• The attackers brought kerosene oil and guns. The security provided was not enough to stop the armed men.

On September 21, 2012 a mob of several hundred Muslim men attacked a church compound in the city of Mardan, near Khyber Paktunkhwa.

The church, built in the 1900s, was burned while Muslims were protesting a film that carried material reportedly objectionable to Islam.

The mob broke through the main gate of the Church compound and set on fire St. Paul's Sarhadi Church, St. Paul's high school, the library, a computer laboratory and houses of four clergymen. The mob also damaged and set alight a car and three motorcycles. Zeeshan Chand, 17, the son of one of the clergymen, was beaten by the mob and had to be hospitalized.

According to the treasurer of the Northern Diocese Church of Pakistan, Rev. Binyameen Barkat, "We were under threats of such attacks since last week and had requested the local administration to provide security to the Church property, which they did; however it was not enough to stop the aggressive armed men".

The attackers brought kerosene oil and guns. They damaged the door, windows and stoned the Church. The mob desecrated the alter, tore up copies of Bibles, prayer books and later set everything on fire, he said.

"We immediately called the fire brigades, however the mob stoned [them] and did not allow the firefighters to enter the Church compound" he added.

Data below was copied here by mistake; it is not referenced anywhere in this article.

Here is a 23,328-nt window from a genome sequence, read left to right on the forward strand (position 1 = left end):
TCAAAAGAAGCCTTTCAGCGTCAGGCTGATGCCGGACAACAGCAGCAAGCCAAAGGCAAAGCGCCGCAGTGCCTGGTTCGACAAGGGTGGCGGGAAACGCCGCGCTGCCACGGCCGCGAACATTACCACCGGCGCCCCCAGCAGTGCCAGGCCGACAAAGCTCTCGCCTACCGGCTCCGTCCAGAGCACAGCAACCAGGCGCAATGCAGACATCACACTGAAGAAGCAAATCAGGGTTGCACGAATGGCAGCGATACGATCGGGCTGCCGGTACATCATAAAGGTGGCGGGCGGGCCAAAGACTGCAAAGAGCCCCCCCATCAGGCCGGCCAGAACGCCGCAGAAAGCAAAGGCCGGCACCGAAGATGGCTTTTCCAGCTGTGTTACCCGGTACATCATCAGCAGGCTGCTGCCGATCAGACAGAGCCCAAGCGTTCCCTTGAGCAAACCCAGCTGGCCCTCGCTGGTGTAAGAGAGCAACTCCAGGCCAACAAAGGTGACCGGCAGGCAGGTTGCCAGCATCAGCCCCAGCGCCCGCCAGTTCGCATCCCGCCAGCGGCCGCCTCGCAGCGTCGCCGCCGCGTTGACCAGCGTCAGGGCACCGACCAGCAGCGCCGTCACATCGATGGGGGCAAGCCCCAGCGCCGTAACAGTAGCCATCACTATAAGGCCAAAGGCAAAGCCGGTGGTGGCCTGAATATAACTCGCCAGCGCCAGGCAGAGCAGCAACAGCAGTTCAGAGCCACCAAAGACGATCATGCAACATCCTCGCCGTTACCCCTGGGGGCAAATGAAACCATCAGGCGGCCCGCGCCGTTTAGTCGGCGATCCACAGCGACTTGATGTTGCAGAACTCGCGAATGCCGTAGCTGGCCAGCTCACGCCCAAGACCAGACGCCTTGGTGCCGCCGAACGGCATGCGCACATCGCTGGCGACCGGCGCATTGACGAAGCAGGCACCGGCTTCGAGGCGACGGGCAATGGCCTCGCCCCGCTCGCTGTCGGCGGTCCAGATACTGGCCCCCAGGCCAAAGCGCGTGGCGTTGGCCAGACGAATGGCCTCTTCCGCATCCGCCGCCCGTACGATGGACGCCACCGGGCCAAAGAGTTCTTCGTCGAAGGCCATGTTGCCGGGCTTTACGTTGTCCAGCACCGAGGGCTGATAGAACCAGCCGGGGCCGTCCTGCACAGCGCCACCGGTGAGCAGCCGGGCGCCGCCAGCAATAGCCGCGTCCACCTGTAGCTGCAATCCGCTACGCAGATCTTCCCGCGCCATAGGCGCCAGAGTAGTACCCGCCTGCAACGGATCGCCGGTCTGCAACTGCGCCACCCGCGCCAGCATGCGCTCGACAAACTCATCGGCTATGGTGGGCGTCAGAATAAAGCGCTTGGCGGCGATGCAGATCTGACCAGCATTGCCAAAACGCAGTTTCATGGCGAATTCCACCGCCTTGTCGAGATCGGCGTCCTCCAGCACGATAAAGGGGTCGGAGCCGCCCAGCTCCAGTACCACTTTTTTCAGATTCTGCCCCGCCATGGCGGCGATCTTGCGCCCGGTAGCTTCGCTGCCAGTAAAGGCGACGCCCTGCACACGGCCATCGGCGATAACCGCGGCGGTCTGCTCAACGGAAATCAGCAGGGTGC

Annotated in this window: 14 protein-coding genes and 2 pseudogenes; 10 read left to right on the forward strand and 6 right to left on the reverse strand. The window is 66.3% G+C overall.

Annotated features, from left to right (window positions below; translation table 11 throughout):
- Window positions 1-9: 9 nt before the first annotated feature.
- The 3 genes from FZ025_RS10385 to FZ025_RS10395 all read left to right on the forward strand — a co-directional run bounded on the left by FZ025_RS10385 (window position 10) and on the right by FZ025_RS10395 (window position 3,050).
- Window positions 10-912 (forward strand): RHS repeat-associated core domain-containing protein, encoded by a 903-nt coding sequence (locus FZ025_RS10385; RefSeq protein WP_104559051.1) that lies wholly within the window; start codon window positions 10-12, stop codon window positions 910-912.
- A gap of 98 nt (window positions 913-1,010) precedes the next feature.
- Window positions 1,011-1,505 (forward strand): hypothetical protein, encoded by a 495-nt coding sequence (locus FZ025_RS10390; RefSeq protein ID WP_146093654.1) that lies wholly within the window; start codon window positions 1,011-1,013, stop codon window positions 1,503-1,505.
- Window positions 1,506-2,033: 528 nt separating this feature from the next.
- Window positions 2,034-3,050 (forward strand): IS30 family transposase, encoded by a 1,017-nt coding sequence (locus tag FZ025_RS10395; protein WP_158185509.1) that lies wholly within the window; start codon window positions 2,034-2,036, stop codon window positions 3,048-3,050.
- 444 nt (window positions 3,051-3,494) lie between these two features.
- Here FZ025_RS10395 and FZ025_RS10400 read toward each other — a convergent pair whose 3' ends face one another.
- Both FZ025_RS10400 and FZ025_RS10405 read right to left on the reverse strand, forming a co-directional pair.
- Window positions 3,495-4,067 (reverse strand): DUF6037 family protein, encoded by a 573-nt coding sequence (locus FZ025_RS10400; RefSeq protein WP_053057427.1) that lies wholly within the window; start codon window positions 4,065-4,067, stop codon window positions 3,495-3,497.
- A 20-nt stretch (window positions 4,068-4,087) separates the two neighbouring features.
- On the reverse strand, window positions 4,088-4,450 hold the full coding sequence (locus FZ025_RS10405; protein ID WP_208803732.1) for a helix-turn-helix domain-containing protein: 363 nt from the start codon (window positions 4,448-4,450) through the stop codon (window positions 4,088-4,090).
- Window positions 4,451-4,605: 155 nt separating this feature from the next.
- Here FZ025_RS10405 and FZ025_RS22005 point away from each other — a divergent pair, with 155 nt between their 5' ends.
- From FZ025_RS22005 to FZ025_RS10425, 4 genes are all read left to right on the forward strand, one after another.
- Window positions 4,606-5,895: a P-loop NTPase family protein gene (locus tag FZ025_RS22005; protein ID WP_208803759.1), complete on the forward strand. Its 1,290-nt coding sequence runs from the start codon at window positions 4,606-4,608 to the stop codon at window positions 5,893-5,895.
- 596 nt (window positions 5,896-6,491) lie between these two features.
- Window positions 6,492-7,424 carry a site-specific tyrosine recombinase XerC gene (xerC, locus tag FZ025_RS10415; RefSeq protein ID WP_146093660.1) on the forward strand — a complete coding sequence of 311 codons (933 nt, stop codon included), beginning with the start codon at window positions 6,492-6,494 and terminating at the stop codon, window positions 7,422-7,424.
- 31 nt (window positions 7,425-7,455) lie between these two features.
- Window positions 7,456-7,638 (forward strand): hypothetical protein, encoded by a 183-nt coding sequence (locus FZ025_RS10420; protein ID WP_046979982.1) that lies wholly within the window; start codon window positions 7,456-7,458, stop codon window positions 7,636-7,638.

© 2017 Gatestone Institute. All rights reserved. The articles printed here do not necessarily reflect the views of the Editors or of Gatestone Institute. No part of the Gatestone website or any of its contents may be reproduced, copied or modified, without the prior written consent of Gatestone Institute.

Related Topics:  Pakistan, Persecution of Christians
Recent Articles by
receive the latest by email: subscribe to the free gatestone institute mailing list.


Comment on this item

Email me if someone replies to my comment

Note: Gatestone Institute greatly appreciates your comments. The editors reserve the right, however, not to publish comments containing: incitement to violence, profanity, or any broad-brush slurring of any race, ethnic group or religion. Gatestone also reserves the right to edit comments for length, clarity and grammar. All thoughtful suggestions and analyses will be gratefully considered. Commenters' email addresses will not be displayed publicly. Gatestone regrets that, because of the increasingly great volume of traffic, we are not able to publish them all.